How Not to Regret Your Hindsight Judgments

As anyone who knows me or who is familiar with this blog likely knows, suffering and death are preoccupations of mine. And, so, when I saw on Facebook this morning an article—one I think I’ve seen before—on The Top Five Regrets of the Dying by Bronnie Ware, I shared it without looking at it again—something I do far too often, i.e., share without really looking, simply based on the headline and blurb. A friend and former colleague, Joshua Miller, commented by sharing his piece, The Fetishizing of the Dying, in which he calls out Ware on a number of points. I’m grateful that he did.

After reflecting on her experience in palliative care for the dying, Ware enumerate these five regrets as most typical:

  1. I wish I’d had the courage to live a life true to myself, not the life others expected of me.
  2. I wish I didn’t work so hard.
  3. I wish I’d had the courage to express my feelings.
  4. I wish I had stayed in touch with my friends.
  5. I wish that I had let myself be happier.

These are judgments that I find myself easily able to imagine having. However, like Miller, I take issue with certain aspects of these regrets, particularly the idea that they might be action guiding for our own lives. Again, I’m thankful to Miller for calling me out on the post. Miller’s first criticism of it is:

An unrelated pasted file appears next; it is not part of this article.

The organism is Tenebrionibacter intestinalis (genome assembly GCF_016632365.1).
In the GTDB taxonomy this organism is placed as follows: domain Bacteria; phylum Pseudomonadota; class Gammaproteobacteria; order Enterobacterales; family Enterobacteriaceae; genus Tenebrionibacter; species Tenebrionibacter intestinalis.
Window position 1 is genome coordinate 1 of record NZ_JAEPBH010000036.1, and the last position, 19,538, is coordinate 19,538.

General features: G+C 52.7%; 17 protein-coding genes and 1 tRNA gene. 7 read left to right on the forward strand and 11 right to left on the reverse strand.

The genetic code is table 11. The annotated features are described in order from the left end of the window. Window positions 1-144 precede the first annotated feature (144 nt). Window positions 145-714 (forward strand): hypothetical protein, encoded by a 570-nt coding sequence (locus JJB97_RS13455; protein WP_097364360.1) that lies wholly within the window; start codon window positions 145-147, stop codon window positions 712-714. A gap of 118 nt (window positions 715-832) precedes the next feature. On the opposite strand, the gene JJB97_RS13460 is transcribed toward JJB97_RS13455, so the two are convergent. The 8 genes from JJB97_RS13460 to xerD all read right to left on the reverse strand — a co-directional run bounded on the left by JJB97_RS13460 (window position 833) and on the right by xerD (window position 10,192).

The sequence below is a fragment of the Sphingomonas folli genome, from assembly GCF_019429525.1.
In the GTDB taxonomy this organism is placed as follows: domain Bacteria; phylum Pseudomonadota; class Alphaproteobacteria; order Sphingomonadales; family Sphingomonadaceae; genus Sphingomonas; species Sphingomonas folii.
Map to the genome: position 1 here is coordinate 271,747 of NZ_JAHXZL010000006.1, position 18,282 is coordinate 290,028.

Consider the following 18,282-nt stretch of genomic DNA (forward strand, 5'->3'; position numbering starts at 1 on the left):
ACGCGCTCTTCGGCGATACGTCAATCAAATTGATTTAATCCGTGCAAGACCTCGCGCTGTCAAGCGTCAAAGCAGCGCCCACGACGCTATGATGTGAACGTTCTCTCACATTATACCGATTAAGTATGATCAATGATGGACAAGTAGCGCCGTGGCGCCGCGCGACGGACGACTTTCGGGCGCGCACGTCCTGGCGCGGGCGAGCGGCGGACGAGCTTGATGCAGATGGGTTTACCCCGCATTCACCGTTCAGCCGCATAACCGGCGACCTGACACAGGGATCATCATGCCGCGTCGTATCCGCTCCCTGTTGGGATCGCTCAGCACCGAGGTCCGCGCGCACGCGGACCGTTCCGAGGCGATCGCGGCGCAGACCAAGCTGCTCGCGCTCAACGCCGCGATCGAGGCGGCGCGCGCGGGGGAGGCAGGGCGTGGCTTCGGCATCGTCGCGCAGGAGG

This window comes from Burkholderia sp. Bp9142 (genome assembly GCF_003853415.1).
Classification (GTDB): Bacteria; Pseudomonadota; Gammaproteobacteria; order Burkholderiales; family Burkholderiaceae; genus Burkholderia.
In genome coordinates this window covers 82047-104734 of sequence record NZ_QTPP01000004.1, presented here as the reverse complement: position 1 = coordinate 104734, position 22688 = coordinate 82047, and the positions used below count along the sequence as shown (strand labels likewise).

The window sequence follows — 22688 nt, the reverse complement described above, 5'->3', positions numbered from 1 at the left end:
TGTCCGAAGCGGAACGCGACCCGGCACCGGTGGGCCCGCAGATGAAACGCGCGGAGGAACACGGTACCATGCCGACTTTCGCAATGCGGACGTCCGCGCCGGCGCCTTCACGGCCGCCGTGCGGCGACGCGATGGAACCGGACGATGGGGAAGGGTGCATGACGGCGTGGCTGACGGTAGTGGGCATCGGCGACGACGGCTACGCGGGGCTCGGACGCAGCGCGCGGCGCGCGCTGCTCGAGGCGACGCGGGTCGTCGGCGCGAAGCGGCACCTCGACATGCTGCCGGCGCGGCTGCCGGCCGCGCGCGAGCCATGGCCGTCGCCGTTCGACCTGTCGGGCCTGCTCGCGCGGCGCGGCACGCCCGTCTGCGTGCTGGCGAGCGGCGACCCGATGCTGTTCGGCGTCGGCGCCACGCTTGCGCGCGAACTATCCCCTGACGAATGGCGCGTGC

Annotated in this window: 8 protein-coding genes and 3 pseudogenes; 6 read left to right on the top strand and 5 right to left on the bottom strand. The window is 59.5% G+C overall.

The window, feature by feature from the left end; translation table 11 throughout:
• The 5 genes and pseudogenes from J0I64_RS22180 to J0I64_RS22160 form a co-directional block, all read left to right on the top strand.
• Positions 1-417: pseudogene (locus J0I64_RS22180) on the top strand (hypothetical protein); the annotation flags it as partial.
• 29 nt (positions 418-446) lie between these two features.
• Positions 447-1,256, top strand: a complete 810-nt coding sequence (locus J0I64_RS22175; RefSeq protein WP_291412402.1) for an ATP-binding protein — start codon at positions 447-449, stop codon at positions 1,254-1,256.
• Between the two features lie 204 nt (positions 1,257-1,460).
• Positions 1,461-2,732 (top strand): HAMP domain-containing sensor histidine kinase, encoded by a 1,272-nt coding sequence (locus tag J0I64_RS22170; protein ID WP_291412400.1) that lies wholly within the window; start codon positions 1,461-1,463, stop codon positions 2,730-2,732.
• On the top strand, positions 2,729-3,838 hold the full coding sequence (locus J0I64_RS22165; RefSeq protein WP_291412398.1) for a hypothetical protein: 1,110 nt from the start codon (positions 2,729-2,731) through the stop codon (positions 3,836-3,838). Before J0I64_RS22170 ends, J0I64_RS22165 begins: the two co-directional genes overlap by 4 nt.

Why should we credit someone’s last thoughts over the ones that guided them throughout life? A regret is just an act of hypocrisy, a wish to have had our cake and eaten it, too. Because we don’t really know what regrets we would have had in the counterfactual, regret is largely a fantasy of another, unknown life, more desirable because it is foreign, its pleasures more easily imagined than its pains. There’s no particularly good reason to believe we are wiser when faced with imminent death, chronic pain, and possibly clouded by drugs.

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You are Right and I have my Peace—On the Pursuit of Truth and a Meaningful Life

What am I after in pursuing philosophy? A ready answer is: the Truth. The truth about whatever philosophical topic I might be interested in. But this answer is problematic for a number of important reasons. One is that philosophy is extremely difficult and I’d have to be a fool or full of hubris to think that I will figure out any significant truths, truths that greater minds than my own failed to see. Another is revealed in the following passage from §5 of Nietzsche’s Beyond Good and Evil, “Part One: On the Prejudices of Philosophers”: Continue reading